If you think stress could be causing symptoms such as hair loss, our Stress Cortisol Saliva Tests (4) can help you out. And if you are looking for ways to de-stress, give our 10 top ways to de-stress blog a read.

3. Autoimmune disease

An autoimmune disease occurs when the immune system attacks healthy cells in the body, mistaking them as harmful. When the body attacks healthy hair follicles, this can cause hair loss.  

Autoimmune disorders that can cause hair loss include [6]: 

  • Thyroid condition — hormones T4 and TSH are important in determining whether an underlying thyroid condition is to blame for a sudden loss in hair.  
  • Alopecia areata — the most common autoimmune condition associated with hair loss.  
  • Lupus - causes inflammation on the scalp, which can eventually lead to thinning hair. 
  • Crohn’s disease — Crohn’s has been linked with alopecia areata, but also can cause malabsorption, meaning that the body may result in a mineral deficiency [7]. 

If you have an autoimmune disorder, then you may already be aware of hair loss as a symptom. However, getting an Antinuclear Antibodies (ANA) Blood Test can help to identify the presence of an autoimmune disease.  

Inflammation markers can help determine whether there is inflammation in the body that could be caused by an autoimmune disease. Inflammatory markers and thyroid hormone biomarkers are both included in our Hair Loss Blood Test

4. Low iron levels

Iron is required in the body to produce haemoglobin — a protein vital for carrying oxygen around in the blood. Hair follicles require haemoglobin to grow and remain healthy [8], so when the body is deficient in iron, this often results in slow hair growth and hair loss.  

Within the body, iron is stored as ferritin. Low ferritin is often the first detectable marker of iron deficiency. For this reason, ferritin levels are included as part of our Hair Loss Blood Test too. ​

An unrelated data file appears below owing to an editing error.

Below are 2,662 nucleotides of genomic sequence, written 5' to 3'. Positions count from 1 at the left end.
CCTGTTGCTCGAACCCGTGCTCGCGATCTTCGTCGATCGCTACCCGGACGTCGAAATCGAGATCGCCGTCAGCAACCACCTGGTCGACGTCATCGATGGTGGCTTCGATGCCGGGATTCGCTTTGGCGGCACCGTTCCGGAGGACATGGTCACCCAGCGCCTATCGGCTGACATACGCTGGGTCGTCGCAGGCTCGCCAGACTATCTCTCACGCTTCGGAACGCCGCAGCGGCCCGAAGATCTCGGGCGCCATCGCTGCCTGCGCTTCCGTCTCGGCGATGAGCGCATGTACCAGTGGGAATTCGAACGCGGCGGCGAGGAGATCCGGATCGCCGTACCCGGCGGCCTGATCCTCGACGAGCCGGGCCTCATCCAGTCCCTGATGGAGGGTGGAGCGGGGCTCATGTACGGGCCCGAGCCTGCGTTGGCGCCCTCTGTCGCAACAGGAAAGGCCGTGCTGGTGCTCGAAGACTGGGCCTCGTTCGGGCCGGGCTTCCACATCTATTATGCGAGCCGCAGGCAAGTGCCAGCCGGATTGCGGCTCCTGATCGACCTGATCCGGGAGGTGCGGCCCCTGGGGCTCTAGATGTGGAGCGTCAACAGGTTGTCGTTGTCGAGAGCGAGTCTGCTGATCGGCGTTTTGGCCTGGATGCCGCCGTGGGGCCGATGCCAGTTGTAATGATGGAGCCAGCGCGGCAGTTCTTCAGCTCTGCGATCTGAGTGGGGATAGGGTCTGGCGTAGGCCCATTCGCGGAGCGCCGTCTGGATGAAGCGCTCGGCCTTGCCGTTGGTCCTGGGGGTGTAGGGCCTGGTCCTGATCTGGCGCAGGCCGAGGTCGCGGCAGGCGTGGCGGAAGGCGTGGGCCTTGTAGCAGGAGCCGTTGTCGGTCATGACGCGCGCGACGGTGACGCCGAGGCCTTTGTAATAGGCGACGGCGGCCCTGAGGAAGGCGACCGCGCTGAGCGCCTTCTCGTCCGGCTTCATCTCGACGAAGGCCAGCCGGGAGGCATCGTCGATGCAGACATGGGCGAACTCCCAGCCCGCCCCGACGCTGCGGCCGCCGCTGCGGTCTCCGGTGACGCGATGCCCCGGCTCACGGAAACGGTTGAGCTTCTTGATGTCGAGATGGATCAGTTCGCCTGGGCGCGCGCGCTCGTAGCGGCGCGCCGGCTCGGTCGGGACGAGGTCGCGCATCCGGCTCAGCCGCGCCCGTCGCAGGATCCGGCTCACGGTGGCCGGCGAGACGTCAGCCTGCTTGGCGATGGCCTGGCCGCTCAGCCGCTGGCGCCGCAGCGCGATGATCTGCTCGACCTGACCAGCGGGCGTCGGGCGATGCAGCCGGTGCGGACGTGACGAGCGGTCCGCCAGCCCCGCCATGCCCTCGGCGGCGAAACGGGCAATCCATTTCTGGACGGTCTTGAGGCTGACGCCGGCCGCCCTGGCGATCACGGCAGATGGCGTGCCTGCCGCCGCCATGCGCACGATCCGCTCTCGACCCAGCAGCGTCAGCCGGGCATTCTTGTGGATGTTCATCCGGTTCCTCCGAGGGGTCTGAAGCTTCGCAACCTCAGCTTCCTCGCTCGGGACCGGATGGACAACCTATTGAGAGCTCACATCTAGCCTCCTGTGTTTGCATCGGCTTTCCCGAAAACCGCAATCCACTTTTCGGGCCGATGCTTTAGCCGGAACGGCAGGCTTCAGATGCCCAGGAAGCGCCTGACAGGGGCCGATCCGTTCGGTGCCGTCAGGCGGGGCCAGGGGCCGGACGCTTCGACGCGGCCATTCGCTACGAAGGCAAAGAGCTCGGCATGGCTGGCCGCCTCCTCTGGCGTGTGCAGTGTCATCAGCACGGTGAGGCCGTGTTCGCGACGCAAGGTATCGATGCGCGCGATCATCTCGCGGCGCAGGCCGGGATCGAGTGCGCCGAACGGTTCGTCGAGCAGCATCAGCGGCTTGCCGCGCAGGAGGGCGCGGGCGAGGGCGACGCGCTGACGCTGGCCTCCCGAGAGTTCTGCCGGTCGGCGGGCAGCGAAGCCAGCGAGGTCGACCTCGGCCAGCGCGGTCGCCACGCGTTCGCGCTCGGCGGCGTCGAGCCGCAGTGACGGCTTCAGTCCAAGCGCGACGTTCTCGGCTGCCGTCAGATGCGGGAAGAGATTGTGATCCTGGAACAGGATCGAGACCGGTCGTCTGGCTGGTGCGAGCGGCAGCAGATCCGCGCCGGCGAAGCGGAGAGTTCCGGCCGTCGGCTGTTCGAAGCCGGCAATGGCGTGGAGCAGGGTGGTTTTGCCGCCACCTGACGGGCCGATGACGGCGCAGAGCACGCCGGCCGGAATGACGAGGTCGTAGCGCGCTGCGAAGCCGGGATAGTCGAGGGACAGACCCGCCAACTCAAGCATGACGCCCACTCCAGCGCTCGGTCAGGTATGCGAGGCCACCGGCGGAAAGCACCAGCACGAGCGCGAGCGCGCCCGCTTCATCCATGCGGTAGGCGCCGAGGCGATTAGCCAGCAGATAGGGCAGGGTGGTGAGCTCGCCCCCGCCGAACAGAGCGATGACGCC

5. A mineral deficiency

We get minerals from the foods we eat, and they are essential for the body to effectively carry out daily functions and processes.  

Minerals that are essential for daily bodily functions include: 

  • Selenium — a micronutrient that is essential in hair growth. However, it should be noted that high doses of selenium can be toxic and have been reported to do the opposite and cause alopecia [9]. 
  • Zinc — a vital mineral for the health of the hair follicles and the hair's growth cycle. A lack of zinc is a common cause for hair loss [10].  
  • Magnesium — plays an important role in the growth of hair by helping the body to absorb calcium. 

Other vitamins and minerals such as vitamin C, vitamin D, and biotin may play a part in hair loss. But, like many of these minerals and vitamins, the evidence for nutrition and hair health can be contradictory due to the lack of robust research. 

If you think that a mineral deficiency may be to blame, you can check your iron, magnesium, and zinc levels with one of our tests.